The Way a Language Changes

How Historical Semantics Helps Us to Understand the Emergence of the English Exchequer

in Contributions to the History of Concepts
Author: Ulla Kypta 1
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  • 1 University of Basel ulla.kypta@wirtschaftsgeschichte.org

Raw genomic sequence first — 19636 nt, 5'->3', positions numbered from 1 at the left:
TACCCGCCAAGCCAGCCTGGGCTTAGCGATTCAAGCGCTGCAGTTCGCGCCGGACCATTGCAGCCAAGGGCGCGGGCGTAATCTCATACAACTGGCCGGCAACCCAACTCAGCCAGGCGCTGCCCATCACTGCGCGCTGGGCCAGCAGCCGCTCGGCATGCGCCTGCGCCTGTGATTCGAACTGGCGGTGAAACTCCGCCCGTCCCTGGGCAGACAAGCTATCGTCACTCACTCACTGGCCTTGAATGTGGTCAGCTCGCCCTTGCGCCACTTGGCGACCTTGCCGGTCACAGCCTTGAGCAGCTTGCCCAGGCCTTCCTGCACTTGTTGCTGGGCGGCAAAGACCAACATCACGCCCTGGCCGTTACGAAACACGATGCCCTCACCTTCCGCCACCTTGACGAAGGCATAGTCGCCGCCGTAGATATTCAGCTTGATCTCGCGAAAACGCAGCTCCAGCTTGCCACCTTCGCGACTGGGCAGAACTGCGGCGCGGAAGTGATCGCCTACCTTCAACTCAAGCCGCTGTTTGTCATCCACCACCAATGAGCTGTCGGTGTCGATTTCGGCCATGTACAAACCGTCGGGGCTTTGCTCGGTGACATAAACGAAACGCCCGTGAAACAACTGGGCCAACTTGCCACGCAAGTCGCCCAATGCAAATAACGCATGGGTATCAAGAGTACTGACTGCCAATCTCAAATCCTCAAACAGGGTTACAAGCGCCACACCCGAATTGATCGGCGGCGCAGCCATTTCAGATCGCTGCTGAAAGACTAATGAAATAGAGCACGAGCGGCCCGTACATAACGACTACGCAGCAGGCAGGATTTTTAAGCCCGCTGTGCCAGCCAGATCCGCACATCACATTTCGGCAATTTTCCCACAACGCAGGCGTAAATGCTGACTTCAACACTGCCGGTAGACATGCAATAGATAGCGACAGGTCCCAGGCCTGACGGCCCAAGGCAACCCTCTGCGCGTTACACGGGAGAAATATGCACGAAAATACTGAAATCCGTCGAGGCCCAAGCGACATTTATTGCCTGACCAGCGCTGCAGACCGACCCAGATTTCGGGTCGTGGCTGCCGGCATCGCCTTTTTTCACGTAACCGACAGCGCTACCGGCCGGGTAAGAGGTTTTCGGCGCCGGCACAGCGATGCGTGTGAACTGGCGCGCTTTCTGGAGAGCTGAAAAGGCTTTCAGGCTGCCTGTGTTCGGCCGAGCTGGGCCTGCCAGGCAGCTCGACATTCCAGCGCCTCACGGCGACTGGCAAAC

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The article argues that it is not only useful to study the changing meanings of concepts, but also to analyze the way these concepts changed their meaning over time. As a case study, I analyze the transformation of the language of the earliest surviving accounts of the yearly auditing process in England, the pipe rolls from the twelfth century. The language changed gradually and continually, without guidance or a plan. It is highly likely that the language was learned while the pipe rolls were written. Thus, the clerks could easily close their circle. This led to a strong sense of belonging and self-consciousness, which can be affirmed by other contemporary sources, and which laid the foundation for the accounting procedures that became a long-lasting organization.

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